Justin Bieber Apologizes After Promoting Morgan Wallen’s Music: I Don’t Tolerate ‘Any Sort of Racism’

JENS ASTRUP/AFP; Terry Wyatt/Getty Images
JENS ASTRUP/AFP; Terry Wyatt/Getty Images

The “Sorry” singing pop star Justin Bieber apologized after promoting an album by country star Morgan Wallen, who faced a mass cancellation attempt earlier this year after a camera caught him uttering the n-word to one of his white friends after a night of partying.

In a now-deleted Instagram story update, the Peaches singer posted what appeared to be a screenshot of Wallen’s album Dangerous with the caption, “Love this album.”

He deleted the post after receiving backlash, telling his fans he had “no idea” Wallen was saying “those racist things.”

Bieber wrote in a follow-up:

I had no idea that the guy’s music i posted was recently found saying racist comment. As you know i dont support or tolerate any sort of racism or discrimination. I had no idea, I sincerely apologize to anyone i offended.

“When I was a kid, I was incredibly ignorant and said some very hurtful racist jokes that clearly were not funny,” he continued. I hurt a lot of people especially the Black people in my life but was fortunate enough to have had them educate me on the horrifying origin of the n-word. This brings those painful memories back up, I will always take ownership for my ignorance and my past because I know I am not that person.”

Christopher Polk/Getty Images For EIF

Recording artist Justin Bieber performs onstage during the Think It Up education initiative telecast for teachers and students, hosted by Entertainment Industry Foundation at Barker Hangar on September 11, 2015 in Santa Monica, California. (Christopher Polk/Getty Images For EIF)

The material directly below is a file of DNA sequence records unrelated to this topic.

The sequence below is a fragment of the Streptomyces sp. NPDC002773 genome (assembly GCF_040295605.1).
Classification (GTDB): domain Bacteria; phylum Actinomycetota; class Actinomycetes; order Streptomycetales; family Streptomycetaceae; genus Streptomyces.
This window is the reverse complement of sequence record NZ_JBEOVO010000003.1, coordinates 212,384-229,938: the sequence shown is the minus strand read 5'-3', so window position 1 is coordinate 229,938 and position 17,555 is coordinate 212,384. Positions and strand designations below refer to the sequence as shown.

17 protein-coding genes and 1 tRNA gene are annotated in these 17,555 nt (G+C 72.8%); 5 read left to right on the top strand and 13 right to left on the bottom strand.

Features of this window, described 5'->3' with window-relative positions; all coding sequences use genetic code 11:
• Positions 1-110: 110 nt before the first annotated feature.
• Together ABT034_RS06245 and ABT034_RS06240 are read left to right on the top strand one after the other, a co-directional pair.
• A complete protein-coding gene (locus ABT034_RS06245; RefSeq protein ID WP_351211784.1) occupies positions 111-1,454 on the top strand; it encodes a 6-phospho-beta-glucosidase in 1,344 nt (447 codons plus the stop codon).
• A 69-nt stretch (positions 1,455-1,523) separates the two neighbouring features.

The controversy stems from an incident that occurred earlier this year after a camera caught Wallen using the N-word to one of his white friends after a night of partying. The remarks triggered a wave of backlash and subsequent cancellation efforts. The Academy of Country Music (ACM) disqualified Wallen from eligibility for the 56th Academy of Country Music Awards, and radio networks removed him from hundreds of stations, even though he issued an apology.

Morgan Wallen and Keith Urban perform at All for the Hall: Under the Influence Benefiting the Country Music Hall of Fame and Museum at Bridgestone Arena on February 10, 2020, in Nashville, Tennessee. (Jason Kempin/Getty Images for Country Music Hall of Fame and Museum)

Wallen’s fans, however, showered him with support, combatting cancel culture by boosting his album’s status. At one point, he secured seven of the ten spots on Apple Music’s Top 10 list.

Last month, Wallen discussed the situation with Good Morning America’s Michael Strahan, where the “Sand in My Boots” singer revealed he “checked into rehab in San Diego for 30 days, just to try and figure out why I’m acting this way, do I have an alcohol problem, do I have a bigger issue.”

“I don’t think I ever sat down and said this is right or this is wrong,” the “Somebody’s Problem” singer said of the phrase, revealing he donated half a million dollars to various organizations, including the BMAC [Black Music Action Coalition]. Notably, Wallen did not disagree after Strahan suggested the spike in the album sales following the incident “tells a lot about country music and the race situation in country music.”

“It would seem that way,” Wallen said of the implication that there is a race problem among country music fans. “I haven’t really sat and thought about that.”

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